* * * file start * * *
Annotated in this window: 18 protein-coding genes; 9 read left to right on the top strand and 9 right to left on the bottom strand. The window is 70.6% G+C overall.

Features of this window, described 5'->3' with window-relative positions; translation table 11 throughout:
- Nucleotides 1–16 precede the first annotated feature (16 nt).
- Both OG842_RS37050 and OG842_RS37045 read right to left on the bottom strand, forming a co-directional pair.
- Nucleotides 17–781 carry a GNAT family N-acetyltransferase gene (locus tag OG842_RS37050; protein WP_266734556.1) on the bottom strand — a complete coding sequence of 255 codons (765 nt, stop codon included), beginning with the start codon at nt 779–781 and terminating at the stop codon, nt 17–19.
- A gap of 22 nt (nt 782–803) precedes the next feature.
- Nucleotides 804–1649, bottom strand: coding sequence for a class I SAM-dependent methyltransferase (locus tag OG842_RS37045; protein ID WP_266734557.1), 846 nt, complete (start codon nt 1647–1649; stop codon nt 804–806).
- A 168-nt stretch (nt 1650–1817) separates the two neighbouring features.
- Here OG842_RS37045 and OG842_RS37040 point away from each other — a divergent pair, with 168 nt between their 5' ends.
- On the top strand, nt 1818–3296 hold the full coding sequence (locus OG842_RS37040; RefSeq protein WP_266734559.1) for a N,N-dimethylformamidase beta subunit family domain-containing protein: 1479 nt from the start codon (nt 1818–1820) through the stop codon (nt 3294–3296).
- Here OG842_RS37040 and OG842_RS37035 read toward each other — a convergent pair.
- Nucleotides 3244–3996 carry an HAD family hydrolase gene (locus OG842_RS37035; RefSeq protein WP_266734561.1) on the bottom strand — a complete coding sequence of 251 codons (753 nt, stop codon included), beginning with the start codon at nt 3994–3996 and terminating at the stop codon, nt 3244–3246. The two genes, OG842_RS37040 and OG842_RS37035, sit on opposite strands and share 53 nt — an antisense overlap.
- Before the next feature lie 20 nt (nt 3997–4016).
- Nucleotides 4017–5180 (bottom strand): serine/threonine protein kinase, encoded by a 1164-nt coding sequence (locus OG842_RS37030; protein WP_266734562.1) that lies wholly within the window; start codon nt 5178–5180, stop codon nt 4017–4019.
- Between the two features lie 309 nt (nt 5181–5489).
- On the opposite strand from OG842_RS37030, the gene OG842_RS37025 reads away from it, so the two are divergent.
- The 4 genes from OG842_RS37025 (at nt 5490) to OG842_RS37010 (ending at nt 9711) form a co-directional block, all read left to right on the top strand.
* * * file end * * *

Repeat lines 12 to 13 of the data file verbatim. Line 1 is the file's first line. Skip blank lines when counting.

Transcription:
- Nucleotides 3244–3996 carry an HAD family hydrolase gene (locus OG842_RS37035; RefSeq protein WP_266734561.1) on the bottom strand — a complete coding sequence of 251 codons (753 nt, stop codon included), beginning with the start codon at nt 3994–3996 and terminating at the stop codon, nt 3244–3246. The two genes, OG842_RS37040 and OG842_RS37035, sit on opposite strands and share 53 nt — an antisense overlap.
- Before the next feature lie 20 nt (nt 3997–4016).